Hanrahan, P.

M. Levoy and P. Hanrahan, “Light field rendering,” in Proc. SIGGRAPH (ACM, New York, NY, USA, 1996), pp. 31–42.

Heide, F.

F. Heide, L. Xiao, W. Heidrich, and M. B. Hullin, “Diffuse mirrors: 3D reconstruction from diffuse indirect illumination using inexpensive time-of-flight sensors,” in Proc. IEEE Conf. Comput. Vis. Pattern Recog., pp. 3222–3229 (2014).

Heidrich, W.

F. Heide, L. Xiao, W. Heidrich, and M. B. Hullin, “Diffuse mirrors: 3D reconstruction from diffuse indirect illumination using inexpensive time-of-flight sensors,” in Proc. IEEE Conf. Comput. Vis. Pattern Recog., pp. 3222–3229 (2014).

Henderson, R.

G. Gariepy, F. Tonolini, R. Henderson, J. Leach, and D. Faccio, “Detection and tracking of moving objects hidden from view,” Nat. Photonics 10, 23–27 (2015).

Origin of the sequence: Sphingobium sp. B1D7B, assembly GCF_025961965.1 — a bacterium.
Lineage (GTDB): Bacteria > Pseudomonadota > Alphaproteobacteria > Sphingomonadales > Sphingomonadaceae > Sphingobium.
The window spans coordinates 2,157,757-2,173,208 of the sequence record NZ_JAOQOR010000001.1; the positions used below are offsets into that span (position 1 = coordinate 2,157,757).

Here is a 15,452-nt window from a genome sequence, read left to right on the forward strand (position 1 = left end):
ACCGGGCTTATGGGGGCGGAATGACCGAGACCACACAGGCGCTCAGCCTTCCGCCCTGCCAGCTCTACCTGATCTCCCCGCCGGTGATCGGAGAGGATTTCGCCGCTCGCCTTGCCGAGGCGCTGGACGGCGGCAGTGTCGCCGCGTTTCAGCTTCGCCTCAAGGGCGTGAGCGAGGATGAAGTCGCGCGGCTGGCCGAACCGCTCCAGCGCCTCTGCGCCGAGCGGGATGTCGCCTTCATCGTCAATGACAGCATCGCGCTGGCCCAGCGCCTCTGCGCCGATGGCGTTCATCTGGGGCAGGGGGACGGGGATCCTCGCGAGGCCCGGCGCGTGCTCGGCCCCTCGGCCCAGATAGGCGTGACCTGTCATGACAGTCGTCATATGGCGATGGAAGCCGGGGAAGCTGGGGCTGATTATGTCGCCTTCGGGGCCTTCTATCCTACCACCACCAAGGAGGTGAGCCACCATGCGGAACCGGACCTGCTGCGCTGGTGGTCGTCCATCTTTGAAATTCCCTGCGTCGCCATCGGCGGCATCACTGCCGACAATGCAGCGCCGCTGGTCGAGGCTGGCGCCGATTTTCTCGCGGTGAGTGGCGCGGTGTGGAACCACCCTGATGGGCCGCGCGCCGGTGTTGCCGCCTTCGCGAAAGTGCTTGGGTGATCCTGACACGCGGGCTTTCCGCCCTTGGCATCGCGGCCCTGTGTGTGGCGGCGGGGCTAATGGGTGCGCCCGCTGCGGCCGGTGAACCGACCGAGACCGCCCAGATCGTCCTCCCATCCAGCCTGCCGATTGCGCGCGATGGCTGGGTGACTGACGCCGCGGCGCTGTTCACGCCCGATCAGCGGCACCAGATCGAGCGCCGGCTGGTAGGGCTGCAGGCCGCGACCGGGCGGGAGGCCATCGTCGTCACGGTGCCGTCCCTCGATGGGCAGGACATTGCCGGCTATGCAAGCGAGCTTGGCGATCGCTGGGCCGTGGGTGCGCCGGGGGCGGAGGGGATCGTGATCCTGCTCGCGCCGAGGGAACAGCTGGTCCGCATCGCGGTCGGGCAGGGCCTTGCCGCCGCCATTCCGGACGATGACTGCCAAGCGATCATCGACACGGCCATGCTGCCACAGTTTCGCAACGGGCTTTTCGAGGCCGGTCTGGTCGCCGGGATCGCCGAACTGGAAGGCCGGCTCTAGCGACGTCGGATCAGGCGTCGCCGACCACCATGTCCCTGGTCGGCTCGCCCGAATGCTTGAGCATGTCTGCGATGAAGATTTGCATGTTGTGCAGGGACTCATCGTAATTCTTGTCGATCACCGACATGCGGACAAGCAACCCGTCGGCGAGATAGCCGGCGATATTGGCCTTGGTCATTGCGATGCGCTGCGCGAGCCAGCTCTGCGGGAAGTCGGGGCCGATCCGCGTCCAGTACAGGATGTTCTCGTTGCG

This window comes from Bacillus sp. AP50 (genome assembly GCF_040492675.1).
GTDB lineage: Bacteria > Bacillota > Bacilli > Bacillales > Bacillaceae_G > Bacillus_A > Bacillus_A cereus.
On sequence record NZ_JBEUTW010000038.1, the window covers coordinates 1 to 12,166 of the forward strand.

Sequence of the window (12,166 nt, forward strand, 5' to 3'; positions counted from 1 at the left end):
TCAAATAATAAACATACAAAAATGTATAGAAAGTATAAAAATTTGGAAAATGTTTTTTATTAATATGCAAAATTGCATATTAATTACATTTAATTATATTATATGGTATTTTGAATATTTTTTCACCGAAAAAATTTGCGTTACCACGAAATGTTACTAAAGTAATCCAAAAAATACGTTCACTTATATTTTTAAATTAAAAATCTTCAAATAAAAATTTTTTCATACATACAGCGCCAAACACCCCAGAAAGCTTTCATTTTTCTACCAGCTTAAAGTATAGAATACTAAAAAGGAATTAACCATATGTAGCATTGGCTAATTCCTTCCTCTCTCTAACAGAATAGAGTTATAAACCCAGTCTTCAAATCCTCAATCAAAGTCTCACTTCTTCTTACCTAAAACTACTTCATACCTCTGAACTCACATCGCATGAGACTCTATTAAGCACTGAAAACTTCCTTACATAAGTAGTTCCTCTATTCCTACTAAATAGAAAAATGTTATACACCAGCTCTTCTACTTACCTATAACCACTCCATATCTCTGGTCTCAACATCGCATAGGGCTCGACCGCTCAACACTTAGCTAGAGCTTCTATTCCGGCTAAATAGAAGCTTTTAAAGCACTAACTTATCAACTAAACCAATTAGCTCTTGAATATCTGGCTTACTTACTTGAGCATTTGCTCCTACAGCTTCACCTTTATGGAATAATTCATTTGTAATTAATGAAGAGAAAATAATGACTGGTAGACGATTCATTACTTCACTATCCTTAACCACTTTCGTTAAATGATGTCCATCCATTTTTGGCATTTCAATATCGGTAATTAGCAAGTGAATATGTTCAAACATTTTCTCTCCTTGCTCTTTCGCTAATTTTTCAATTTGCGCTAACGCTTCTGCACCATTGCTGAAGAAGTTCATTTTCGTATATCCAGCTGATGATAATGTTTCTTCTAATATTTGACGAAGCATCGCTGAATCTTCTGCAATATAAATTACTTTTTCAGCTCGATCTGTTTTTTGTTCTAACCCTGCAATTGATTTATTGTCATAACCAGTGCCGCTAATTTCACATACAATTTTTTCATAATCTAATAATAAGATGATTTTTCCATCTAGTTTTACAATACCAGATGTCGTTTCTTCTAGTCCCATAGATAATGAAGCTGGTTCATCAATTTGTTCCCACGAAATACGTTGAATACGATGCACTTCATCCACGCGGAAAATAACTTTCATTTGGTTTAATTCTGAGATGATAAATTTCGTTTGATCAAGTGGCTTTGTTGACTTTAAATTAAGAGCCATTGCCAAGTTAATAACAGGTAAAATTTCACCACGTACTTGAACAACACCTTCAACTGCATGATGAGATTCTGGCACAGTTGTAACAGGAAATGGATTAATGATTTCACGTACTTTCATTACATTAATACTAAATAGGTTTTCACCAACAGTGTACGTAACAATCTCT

[Crossref]

Hullin, M.

J. Klein, M. Laurenzis, and M. Hullin, “Transient imaging for real-time tracking around a corner,” Proc. SPIE 9988, 998802 (2016).
[Crossref]

Hullin, M. B.

F. Heide, L. Xiao, W. Heidrich, and M. B. Hullin, “Diffuse mirrors: 3D reconstruction from diffuse indirect illumination using inexpensive time-of-flight sensors,” in Proc. IEEE Conf. Comput. Vis. Pattern Recog., pp. 3222–3229 (2014).

Hutchison, T.

A. Kirmani, T. Hutchison, J. Davis, and R. Raskar, “Looking around the corner using ultrafast transient imaging,” Int. J. Comput. Vision 95, 13–28 (2011).
[Crossref]

Ishimaru, A.

A. Ishimaru, Wave Propagation and Scattering in Random Media, Vol. 1: Single Scattering and Transport Theory (Academic, New York, 1978).

A. Ishimaru, Wave Propagation and Scattering in Random Media, Vol. 2: Multiple Scattering, Turbulence, Rough Surfaces, and Remote Sensing (Academic, New York, 1978).

Jarabo, A.